The group ultimately agreed that any plan would start with WCU, with its 540-acre land mass.
“Use the university as the core and go out in tentacles,” said Roy Osborn, another Cullowhee resident and member of a homegrown Cullowhee revitalization group.
Ultimately, it was decided that Green, with help from Osborn, would rough out a potential designated area.
After the meeting, farmer and Cullowhee resident Curt Collins said that he believes the sell of alcoholic beverages will mean more good for the community than bad.
“I think that it will increase the economic vitality and increase the need for greater community participation in Cullowhee — and I think those are both good things,” Collins said, adding that it will be hard to stay ahead of the growth now that alcohol has been voted in.
“It is going to be slow,” Collins said of the prospect of instituting community-based zoning. “We may have businesses who take advantage of that and outpace us.”
On one hand, the new ability to sell alcohol could fuel local, independent-type restaurants — on the other, it could bring the proliferation of chain restaurants, said Mary Jean Herzog. The chair of the Cullowhee Revitalization Endeavor (CuRvE), a community group dedicated to revitalizing and beautifying Cullowhee, said the potential for businesses to sell. She hopes zoning can be implemented ahead of the curve.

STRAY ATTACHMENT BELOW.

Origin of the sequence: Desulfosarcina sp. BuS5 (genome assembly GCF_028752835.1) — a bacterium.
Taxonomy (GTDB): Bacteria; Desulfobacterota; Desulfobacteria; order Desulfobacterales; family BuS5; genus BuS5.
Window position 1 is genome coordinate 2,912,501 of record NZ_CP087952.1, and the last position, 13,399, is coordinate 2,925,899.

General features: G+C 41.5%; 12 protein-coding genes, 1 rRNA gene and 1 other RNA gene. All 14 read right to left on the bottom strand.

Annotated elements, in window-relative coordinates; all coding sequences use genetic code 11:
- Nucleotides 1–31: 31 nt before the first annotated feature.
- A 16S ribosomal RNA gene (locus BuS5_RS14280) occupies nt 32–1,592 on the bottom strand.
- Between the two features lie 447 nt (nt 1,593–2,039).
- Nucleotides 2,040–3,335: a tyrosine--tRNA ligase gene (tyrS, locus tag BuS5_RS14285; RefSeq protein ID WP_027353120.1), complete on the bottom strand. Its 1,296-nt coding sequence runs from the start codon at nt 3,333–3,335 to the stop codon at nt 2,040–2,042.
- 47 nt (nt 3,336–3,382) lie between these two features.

“This could be the most beautiful college town in the country,” Herzog said, citing the great natural beauty of the area.
Taking the political pulse
Jack Debnam, chairman of the county commissioners and a Cullowhee resident, doesn’t believe growth in Cullowhee will explode as a result of the referendum vote, at least not immediately.
“I think we’ll have some places selling beer,” he said in an interview. “But as far as bars, there’s no one there — who would support them in the off-season? I don’t see a big spurt happening.”
That said, Debnam also believes that the county and community does need to get a handle on growth in Cullowhee in the form of community-based planning or something similar.
“I think that’s something we are going to have to look at, whether it’s a business district or if Cullowhee decides to incorporate,” Debnam said.
Vicki Greene, an incoming county commissioner, said she believes this is a critical time for the Cullowhee community. While she believes there may be “a short timeframe for folks to get ready,” movement on the issue is promising.